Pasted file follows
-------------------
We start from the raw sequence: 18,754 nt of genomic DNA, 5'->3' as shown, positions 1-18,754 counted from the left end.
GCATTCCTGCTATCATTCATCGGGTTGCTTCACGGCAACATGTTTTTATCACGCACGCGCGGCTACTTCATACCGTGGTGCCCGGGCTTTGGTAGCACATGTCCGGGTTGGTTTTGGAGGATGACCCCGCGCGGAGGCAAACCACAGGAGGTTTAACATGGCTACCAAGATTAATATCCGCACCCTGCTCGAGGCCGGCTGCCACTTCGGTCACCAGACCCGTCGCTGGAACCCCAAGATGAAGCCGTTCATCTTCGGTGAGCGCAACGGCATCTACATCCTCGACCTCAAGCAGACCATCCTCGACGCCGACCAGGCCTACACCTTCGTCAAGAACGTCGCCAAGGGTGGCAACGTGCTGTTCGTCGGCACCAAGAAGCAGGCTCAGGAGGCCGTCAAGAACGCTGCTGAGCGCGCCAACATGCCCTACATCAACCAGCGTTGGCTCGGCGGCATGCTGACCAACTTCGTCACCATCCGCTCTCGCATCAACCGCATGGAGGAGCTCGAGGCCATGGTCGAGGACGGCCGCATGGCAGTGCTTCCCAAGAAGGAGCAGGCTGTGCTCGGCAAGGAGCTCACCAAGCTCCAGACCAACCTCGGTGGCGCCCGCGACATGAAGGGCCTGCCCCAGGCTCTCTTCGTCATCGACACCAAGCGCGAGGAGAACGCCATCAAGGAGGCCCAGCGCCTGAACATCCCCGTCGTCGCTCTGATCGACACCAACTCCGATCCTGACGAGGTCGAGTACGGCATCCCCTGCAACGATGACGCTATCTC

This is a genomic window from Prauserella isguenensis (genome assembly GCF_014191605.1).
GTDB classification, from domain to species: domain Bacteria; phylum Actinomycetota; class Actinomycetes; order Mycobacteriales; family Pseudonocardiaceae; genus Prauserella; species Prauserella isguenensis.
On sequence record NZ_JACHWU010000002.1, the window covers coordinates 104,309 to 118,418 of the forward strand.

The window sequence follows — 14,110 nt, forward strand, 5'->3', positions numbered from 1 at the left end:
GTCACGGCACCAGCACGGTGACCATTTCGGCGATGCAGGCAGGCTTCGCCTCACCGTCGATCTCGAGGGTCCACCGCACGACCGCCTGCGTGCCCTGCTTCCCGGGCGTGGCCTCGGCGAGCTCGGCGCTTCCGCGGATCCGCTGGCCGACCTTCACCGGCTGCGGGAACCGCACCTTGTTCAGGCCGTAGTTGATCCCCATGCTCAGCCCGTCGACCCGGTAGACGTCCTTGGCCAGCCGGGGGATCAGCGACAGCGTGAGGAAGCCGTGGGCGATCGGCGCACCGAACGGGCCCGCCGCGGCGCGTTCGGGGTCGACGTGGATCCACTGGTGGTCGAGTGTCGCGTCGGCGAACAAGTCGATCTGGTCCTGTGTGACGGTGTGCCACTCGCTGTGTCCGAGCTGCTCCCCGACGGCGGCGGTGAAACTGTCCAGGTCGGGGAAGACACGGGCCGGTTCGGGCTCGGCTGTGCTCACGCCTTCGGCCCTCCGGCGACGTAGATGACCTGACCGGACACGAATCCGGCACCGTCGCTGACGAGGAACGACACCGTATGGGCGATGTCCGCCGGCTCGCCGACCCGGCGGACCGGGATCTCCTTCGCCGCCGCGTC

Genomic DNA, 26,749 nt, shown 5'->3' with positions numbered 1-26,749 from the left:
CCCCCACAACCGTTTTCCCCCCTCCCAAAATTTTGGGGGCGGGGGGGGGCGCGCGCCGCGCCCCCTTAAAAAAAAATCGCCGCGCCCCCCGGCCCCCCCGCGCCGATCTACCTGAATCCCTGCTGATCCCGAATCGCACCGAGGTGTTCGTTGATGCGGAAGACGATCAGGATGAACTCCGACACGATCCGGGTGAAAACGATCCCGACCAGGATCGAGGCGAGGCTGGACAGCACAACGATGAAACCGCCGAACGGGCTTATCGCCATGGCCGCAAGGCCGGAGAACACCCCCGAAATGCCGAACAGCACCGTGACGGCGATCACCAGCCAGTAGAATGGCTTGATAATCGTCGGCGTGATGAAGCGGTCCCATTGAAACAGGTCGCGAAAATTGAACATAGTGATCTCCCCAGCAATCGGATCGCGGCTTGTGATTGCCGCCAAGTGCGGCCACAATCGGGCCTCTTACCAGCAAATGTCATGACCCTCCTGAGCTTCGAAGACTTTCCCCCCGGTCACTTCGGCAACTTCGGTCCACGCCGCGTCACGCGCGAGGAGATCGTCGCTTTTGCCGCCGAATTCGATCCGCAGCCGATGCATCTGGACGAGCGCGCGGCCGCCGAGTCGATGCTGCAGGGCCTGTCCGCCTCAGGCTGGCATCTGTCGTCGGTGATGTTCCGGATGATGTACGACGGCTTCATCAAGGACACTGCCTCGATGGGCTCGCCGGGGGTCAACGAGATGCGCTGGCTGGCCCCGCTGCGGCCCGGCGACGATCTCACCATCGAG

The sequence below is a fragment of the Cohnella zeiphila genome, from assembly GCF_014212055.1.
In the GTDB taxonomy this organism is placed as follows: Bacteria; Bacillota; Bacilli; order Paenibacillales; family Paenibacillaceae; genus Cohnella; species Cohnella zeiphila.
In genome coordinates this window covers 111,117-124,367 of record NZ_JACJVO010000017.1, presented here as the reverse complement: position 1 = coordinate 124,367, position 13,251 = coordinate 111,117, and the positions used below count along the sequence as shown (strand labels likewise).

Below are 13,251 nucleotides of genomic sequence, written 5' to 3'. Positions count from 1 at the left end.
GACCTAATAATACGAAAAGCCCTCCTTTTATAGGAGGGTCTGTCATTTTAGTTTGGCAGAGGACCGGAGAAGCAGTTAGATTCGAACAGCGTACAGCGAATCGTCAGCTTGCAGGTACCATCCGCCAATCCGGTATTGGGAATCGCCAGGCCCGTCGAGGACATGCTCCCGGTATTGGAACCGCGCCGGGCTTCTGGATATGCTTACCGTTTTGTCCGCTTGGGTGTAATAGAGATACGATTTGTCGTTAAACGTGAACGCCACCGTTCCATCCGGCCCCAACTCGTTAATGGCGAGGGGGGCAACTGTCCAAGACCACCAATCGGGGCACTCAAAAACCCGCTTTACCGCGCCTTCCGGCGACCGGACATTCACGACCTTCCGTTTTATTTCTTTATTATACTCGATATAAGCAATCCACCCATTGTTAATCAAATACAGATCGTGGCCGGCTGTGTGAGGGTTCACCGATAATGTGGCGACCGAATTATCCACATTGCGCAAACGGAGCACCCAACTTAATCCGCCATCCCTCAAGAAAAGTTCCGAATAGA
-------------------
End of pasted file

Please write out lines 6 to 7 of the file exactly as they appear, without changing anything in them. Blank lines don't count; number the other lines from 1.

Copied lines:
The window sequence follows — 14,110 nt, forward strand, 5'->3', positions numbered from 1 at the left end:
GTCACGGCACCAGCACGGTGACCATTTCGGCGATGCAGGCAGGCTTCGCCTCACCGTCGATCTCGAGGGTCCACCGCACGACCGCCTGCGTGCCCTGCTTCCCGGGCGTGGCCTCGGCGAGCTCGGCGCTTCCGCGGATCCGCTGGCCGACCTTCACCGGCTGCGGGAACCGCACCTTGTTCAGGCCGTAGTTGATCCCCATGCTCAGCCCGTCGACCCGGTAGACGTCCTTGGCCAGCCGGGGGATCAGCGACAGCGTGAGGAAGCCGTGGGCGATCGGCGCACCGAACGGGCCCGCCGCGGCGCGTTCGGGGTCGACGTGGATCCACTGGTGGTCGAGTGTCGCGTCGGCGAACAAGTCGATCTGGTCCTGTGTGACGGTGTGCCACTCGCTGTGTCCGAGCTGCTCCCCGACGGCGGCGGTGAAACTGTCCAGGTCGGGGAAGACACGGGCCGGTTCGGGCTCGGCTGTGCTCACGCCTTCGGCCCTCCGGCGACGTAGATGACCTGACCGGACACGAATCCGGCACCGTCGCTGACGAGGAACGACACCGTATGGGCGATGTCCGCCGGCTCGCCGACCCGGCGGACCGGGATCTCCTTCGCCGCCGCGTC